The following d'var torah set the tone for one of our days at the Wexner Summit on Civil Discourse, which brought together close to 60 of our alumni dedicated to raising the level of dialogue across difference in the North American Jewish Community and Israel.

A few months ago I started a new job as Dean of Students in the Divinity School at the University of Chicago. I am responsible for the learning and experience and life of 292 graduate and professional students studying in programs ranging from ordination for ministry, to Masters degrees focused on Tibetan Buddhism and to doctorates about the redemptive role that dogs play in American cinema. The faculty and students are brilliant, and it’s truly an amazing place to be.

One of my jobs is to enforce our codes of conduct, and recently I found myself managing a case. It was far from a clear-cut matter, so I investigated, talked to people, listened and finally I found myself writing an email to the complainant to update them on the situation and what actions we would take next. I was midway through when I tried to finish the following sentence: “We are 100% committed to your…” To your… what? To your safety? Well, yes, your physical safety. Your emotional safety? Hmm… Your intellectual safety? No way—this is the University of Chicago, which prides itself on not guaranteeing intellectual safe spaces. I knew that these students needed reassurance from me, as the person in authority charged with the stability of their learning environment, but what were the conditions I needed to guarantee in order that learning could happen?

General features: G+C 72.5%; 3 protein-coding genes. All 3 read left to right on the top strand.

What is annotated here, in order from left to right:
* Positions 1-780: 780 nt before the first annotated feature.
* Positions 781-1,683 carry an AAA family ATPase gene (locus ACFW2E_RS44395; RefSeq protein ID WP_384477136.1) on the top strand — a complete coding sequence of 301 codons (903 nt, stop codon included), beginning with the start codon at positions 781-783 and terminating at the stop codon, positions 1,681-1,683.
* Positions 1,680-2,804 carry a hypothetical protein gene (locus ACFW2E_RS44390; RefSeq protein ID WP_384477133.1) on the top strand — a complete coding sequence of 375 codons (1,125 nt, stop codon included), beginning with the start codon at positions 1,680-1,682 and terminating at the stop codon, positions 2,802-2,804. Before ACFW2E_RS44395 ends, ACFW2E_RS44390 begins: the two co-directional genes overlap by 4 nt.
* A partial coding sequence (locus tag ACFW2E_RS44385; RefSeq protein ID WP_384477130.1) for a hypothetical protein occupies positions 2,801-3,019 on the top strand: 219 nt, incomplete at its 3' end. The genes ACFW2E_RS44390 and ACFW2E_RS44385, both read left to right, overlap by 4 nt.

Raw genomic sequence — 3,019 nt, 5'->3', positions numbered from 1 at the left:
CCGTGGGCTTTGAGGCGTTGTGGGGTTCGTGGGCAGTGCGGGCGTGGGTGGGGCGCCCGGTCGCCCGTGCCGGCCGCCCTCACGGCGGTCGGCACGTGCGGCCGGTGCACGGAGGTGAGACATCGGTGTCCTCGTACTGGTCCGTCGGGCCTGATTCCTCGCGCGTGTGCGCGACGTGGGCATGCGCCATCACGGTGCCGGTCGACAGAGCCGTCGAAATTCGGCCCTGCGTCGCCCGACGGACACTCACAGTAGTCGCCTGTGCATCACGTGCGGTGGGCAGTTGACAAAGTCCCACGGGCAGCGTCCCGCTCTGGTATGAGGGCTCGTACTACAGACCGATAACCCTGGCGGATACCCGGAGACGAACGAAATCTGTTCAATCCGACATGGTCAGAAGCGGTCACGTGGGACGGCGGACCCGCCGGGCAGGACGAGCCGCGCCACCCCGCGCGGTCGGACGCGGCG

In the last couple of years, there has been much maligning of the idea of safe spaces, particularly in higher education. Some of my own colleagues at the University of Chicago have contributed to that. And with good reason. As I used to tell undergraduates when I was a Hillel rabbi: You are likely paying an enormous amount for this experience. If it doesn’t prompt at least one serious identity crisis during four years, you should ask for your money back. Education, and particularly higher education, isn’t really happening if we emerge from the experience who we were when we entered.